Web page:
Now that the cold days have come we would like to discuss different options for a winter suit and we are going to focus on two fabrics: flannel vs tweed that we will describe in two separate articles. We will review what characterizes them, what their advantages are and why we wear them in winter.
Let’s start with the tweed.
It is a material woven from thick woolen yarn. Its weave has a very tight, twill structure, and the most common tweed pattern is herringbone. The characteristic roughness of tweed is due to the use of carded yarn, i.e. the non-combed yarn, which is used, for example, in suits made of worsted wool. As tweed has a dense and moisture-resistant texture, it has always been very popular for outer garments like coats or hunting jackets. It is a material that was supposed to be durable, long-lasting and resistant to difficult weather conditions of the British Isles, where the first tweeds were made. Thus, tweed today is used for autumn and winter garments, preferably jackets since a lot of people find this fabric too heavy and too scratchy for trousers.
The most common pattern of tweed fabrics is herringbone, houndstooth and check. The traditional color palette was rather earthy and focused around rotten greens, browns, and copper since the fibers were dyed with pigments of vegetable origin. Today we find tweed in very bold colors such as pink or baby blue in combination with multi-colored checks, which gives a more modern look to this classic fabric. A very interesting texture is the Donegal Tweed, which is characterized by tiny specks in other colors, which are simply threads of a different color woven into the fabric.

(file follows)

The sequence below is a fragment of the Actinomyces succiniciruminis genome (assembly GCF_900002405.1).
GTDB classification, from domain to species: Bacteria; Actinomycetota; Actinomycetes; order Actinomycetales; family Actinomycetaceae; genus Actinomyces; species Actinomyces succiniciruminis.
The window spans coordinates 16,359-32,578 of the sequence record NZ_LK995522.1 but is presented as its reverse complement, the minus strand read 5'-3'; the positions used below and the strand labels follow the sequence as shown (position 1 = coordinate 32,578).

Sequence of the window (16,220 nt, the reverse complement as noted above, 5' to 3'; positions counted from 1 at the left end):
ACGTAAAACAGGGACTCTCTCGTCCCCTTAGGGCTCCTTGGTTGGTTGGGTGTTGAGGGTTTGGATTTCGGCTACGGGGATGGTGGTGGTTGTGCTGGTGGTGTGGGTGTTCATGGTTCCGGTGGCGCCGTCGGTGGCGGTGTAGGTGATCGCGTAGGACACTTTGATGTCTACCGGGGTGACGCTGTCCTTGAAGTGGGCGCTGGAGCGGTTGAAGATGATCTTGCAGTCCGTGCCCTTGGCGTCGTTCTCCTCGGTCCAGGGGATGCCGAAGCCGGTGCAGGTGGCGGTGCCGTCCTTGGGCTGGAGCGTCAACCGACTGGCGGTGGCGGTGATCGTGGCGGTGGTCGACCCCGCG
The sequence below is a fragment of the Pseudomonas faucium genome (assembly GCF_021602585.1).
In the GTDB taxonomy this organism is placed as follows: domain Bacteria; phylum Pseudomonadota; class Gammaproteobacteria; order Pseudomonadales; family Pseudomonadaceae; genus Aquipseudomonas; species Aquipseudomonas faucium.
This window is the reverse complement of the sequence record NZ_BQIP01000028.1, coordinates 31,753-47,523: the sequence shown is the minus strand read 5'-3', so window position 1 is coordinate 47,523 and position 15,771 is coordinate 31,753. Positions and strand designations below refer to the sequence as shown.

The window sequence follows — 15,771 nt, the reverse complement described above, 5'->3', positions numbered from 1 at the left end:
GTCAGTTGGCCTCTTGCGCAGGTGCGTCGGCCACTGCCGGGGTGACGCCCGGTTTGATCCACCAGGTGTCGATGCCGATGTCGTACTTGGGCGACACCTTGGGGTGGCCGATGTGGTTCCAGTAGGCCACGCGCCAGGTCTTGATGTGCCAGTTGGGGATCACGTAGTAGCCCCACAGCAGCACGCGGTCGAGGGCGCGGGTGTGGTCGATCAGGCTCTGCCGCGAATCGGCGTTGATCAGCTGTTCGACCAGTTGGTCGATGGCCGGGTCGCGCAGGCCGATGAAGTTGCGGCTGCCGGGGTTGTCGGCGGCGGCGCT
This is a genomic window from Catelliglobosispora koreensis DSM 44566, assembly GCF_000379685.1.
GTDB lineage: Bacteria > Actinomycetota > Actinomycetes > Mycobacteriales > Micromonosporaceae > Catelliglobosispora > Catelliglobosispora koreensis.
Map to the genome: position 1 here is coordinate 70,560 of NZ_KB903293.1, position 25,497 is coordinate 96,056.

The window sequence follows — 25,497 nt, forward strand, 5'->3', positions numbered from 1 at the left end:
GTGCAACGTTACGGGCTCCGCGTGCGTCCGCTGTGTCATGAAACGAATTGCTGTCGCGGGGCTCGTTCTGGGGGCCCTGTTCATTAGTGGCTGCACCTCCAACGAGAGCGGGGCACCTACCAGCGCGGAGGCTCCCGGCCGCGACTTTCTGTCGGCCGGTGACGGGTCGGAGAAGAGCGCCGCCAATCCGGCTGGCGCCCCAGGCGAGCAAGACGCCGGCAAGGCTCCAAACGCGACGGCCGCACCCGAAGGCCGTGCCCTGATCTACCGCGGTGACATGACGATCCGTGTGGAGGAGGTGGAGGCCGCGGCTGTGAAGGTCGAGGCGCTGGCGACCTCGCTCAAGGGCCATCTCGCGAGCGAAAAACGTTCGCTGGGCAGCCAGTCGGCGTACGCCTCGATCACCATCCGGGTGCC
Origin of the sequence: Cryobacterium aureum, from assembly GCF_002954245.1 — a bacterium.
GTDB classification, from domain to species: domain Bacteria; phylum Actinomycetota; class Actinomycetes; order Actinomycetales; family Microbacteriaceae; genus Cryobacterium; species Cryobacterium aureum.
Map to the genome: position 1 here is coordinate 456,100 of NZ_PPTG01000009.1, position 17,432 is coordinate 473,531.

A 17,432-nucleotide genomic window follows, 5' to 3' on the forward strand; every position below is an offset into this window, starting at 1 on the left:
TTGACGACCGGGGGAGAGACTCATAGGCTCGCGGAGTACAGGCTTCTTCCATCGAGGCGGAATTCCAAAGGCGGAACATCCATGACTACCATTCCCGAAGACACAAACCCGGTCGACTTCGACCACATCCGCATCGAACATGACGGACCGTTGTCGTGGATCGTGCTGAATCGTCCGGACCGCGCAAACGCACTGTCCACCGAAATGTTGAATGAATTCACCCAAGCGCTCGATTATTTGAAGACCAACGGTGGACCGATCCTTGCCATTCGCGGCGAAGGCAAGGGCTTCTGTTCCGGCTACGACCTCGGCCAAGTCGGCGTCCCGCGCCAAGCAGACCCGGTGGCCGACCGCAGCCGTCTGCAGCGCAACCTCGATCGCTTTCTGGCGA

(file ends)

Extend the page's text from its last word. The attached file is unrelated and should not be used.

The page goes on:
Since tweed is quite heavy and rough, not every tweed quality will be recommended for a suit. Nevertheless, you will find various collections from Holland & Sherry that are proposed for a whole suit like “Moorland Tweeds” or “Harris Tweed”. The latter shows a capsule collection of prestigious fabrics woven of local materials of the Outer Hebrides and using hand-crafted traditional techniques. Other catalogues like “Sherry Tweed” will mostly present jacketing fabric with strong check pattern and modern bold colors.
When you decide to order a tweed garment, let your tailor know what your needs are and in what circumstances you want to wear your jacket / suit. If you opt for a whole suit, the best would be to choose a lighter tweed (around 350grm) with a toned down pattern like a classic herringbone. Donegal Tweed would also be a good choice. On the other hand, if you are looking for a jacket to wear with different types of trousers, you can opt for a tweed with a classic windowpane check. You can also add small customizations like alcantara elbow patches to obtain a more casual look. Heavier tweeds (over 450grm) can be used to make outer jackets to be worn on a sweater and used during autumn promenades. Last but not least, tweeds are highly recommended for coating.
The best tweeds are weaved by English drapers. Holland & Sherry proposes three main bunches: “Moorland Tweeds”, “Harris Tweed” and “Sherry Tweed”. If you are looking for thick tweed and classic tartan patterns, look into Dudgale’s “White Rose Sporting Tweed” collection.